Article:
|My schedule for the week|
Recently, I saw an announcement that Dave Barry, "Legendary Humorist", would be speaking/performing/signing a book somewhere. I appreciate Dave Barry (and his friend Carl Hiaasen) but I don't remember the details. I just thought: I would hate to be billed as a legendary humorist.
What pressure. What if you're tired? Or coming down with a cold? Or hungover? What if for any other reason, you just don't feel funny? What if you're scheduled to be funny on stage that night, but wake feeling anxious and can't shake it? What if you're just having an insecure day? We all have insecure days.
I'm sensitive to this. I fret if there's high expectation attached to something I said I'd do, or if I'm rushed to produce something without adequate time to prepare, or, apparently, if I have just enough time to prepare, because as of last night, Sunday, after I literally had a week to prepare today's post, well...
It's not performance-anxiety as much as time-management anxiety. I'm not preoccupied with doing something well enough, I'm preoccupied with not doing it on time which makes no sense, because I have complete control over my schedule. And yet, it seems the way I manage deadlines best is to give myself plenty of time in advance, and almost no time right before a deadline so that I can strike a comfortably pressing environment without creating a pressured one. You know who else does this? Children who are potty training, and every college freshman I ever knew.
Am I on my own nerves with this behavior? Yes, I am. But I understand it. As I've said before, the magic thing about fifties is that you figure things out quickly and take action. All that staring out the window, thinking about why, who and what we "are" is what they're doing over at the kid table.
I love writing - book, blog or whatever - but I love it most when I have plenty of time to delete and start over and delete and start over again. For example, in addition to finishing my novel, I post to this blog on Mondays. The minute I hit "send," I start writing for the following Monday. It's my fun day. When I-don't-have-to-run day. It's what I call the "paint on the page day". I write, write, write, knowing most of it is crap, but also knowing I have days to slice and dice, and lots of time for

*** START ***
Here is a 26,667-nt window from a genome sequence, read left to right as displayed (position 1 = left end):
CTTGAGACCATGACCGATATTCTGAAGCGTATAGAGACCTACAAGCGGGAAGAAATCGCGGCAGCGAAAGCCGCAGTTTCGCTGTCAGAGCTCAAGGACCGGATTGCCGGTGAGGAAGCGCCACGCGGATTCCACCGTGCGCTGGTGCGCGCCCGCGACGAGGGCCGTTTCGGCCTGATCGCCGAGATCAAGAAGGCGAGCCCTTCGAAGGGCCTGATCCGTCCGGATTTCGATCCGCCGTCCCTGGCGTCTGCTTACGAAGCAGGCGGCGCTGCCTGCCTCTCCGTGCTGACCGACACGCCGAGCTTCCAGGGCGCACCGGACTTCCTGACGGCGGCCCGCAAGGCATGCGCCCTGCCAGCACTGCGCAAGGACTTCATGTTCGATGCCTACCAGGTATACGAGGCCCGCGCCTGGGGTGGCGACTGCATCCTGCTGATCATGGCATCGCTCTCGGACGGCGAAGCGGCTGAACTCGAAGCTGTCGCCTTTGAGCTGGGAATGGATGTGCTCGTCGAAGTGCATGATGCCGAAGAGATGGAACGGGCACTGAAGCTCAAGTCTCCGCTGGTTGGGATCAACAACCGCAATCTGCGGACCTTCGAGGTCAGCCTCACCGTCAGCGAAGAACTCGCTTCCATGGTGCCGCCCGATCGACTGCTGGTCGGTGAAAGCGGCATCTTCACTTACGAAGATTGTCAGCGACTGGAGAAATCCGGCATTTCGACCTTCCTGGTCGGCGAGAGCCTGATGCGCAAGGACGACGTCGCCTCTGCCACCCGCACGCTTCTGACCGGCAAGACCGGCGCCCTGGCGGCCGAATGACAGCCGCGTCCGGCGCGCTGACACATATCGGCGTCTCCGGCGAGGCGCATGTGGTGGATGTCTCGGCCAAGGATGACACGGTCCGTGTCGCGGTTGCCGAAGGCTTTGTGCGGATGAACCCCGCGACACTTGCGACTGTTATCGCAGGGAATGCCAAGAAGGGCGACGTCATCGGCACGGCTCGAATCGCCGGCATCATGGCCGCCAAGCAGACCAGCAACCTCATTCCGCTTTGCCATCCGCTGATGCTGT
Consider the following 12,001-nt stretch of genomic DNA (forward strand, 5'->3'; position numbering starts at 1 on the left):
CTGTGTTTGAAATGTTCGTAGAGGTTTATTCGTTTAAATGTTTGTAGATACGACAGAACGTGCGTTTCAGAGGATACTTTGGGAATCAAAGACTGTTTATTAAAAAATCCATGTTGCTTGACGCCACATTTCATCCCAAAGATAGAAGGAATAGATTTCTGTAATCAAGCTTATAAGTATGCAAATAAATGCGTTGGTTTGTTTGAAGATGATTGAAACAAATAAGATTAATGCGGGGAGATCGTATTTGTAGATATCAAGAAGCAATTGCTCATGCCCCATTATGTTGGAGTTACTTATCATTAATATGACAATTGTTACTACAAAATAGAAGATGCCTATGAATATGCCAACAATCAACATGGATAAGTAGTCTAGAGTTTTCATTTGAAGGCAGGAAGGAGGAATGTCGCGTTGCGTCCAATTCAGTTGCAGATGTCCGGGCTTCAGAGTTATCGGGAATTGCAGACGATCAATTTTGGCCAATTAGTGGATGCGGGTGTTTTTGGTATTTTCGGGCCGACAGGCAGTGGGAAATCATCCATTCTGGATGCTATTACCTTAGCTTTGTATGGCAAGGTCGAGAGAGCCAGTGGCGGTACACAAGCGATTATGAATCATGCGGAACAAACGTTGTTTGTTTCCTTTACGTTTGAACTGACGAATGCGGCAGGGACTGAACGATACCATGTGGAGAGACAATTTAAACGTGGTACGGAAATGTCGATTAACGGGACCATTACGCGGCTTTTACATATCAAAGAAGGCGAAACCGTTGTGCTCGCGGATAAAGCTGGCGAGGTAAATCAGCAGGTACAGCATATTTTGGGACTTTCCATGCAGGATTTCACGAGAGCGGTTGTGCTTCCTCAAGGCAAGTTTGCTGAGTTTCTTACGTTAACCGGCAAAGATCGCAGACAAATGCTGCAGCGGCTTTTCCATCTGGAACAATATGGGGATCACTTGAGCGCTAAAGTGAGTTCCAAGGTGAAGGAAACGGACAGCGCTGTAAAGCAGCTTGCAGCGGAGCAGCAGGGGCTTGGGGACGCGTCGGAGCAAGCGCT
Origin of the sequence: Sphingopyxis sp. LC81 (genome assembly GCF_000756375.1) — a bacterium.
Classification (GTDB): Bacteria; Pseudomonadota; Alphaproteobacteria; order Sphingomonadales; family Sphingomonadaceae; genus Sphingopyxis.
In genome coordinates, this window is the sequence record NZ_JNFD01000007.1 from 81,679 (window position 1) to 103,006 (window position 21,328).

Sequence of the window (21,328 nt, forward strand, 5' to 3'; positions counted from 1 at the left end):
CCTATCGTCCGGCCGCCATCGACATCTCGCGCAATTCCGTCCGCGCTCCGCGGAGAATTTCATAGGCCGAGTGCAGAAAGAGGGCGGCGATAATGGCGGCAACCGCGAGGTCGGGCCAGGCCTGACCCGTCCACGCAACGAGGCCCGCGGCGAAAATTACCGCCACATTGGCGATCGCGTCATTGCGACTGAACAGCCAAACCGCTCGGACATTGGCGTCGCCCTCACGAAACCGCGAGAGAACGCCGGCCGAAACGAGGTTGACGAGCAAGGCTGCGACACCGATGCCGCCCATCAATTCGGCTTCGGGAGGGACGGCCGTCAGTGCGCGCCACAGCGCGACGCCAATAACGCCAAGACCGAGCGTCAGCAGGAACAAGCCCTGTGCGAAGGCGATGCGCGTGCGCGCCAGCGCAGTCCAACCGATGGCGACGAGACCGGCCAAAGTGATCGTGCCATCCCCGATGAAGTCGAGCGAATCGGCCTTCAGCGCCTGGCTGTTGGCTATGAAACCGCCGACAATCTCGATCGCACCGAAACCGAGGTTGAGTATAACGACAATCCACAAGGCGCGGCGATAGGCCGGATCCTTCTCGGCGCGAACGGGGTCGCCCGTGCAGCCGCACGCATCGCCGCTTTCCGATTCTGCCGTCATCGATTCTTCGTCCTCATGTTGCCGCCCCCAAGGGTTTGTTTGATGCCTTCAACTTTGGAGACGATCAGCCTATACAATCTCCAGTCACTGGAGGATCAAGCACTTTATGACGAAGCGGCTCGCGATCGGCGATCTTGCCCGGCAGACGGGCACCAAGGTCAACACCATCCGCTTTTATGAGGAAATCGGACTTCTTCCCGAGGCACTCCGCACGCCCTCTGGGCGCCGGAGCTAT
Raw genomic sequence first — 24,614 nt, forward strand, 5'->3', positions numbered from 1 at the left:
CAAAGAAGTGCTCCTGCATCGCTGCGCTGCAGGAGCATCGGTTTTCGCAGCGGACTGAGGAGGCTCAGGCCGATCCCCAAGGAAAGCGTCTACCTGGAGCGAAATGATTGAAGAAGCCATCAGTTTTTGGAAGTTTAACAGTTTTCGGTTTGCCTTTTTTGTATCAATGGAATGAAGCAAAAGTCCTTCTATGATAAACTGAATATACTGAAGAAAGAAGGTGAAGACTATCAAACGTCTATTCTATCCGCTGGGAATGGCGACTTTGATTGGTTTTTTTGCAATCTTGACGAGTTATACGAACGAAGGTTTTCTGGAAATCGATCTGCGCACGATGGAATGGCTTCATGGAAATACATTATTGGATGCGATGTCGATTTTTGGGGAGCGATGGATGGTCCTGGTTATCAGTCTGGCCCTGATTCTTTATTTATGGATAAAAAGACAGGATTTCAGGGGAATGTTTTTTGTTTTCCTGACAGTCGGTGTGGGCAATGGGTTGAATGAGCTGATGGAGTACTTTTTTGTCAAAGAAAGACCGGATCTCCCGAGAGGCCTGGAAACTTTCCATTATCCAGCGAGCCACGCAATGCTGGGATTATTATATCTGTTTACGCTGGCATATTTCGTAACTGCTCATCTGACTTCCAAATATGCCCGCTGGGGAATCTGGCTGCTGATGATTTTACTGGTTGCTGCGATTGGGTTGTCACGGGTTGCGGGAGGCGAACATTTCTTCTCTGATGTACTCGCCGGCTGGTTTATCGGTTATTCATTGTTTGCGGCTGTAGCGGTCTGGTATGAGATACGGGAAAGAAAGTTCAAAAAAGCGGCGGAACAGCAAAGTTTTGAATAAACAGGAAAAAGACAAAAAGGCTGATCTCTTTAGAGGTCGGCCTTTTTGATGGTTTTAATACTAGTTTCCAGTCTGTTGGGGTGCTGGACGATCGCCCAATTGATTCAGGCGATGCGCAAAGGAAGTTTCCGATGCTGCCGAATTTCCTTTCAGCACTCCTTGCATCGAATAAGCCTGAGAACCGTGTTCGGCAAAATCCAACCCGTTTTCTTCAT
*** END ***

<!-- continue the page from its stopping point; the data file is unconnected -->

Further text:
distractions discoveries: Facebook updates, Google searching, blog
trotting. Then, as the stretch between
Mondays shortens, by Sunday, I have the
basic post and I finish it off by becoming that twenty-five-year old who says
in interviews, "I thrive on
pressure" (spare me) when what they really mean is "I procrastinate
like crazy, but know how to pull my ass
out of the fire at the last minute every time," (a far more impressive skill) and
that's what I do. I meet my Monday
deadline and have interesting discoveries to bring up at dinner .
Last week, however, after being pulled repeatedly from my writing schedule for one reason or another I was left with only time for last minute writing, and no time at all for discoveries. And yet, on that abbreviated schedule, didn't I have to look up why Yanni divorced Linda Evans, what the expression "Come to Jesus" really means, where I would find the mother-of-the-bride dress of my dreams, why the chat list on Facebook changes so often, and pictures of Chopin so I could ask my violist daughter if she ever noticed how much he looks like Al Pacino? ("No," she said, "But I will now. Thanks.")
Early last night, when I would usually be picking a good graphic to go with my post, and discussing where to go for dinner with Larry, I was still in my socks and ponytail, looking at a post that had six or seven different points embedded in it.
Give it up, I thought, and so I fixed myself up and went for dinner.
So I apologize for offering only a post about not posting this week, but I'll bet some of you can relate. And, even as you read, I am splashing about in my stream of consciousness and eyeing my editorial calendar, in preparation for next Monday's post.
Because it's Monday, my fun day. I'll be ready for Sunday, which is another story.
P.S. The line "I-don't-have-to-run-day" comes from The Bangles "Manic Monday" a song that was probably written in it's entirety on a late Sunday evening and yet performed very well on the charts.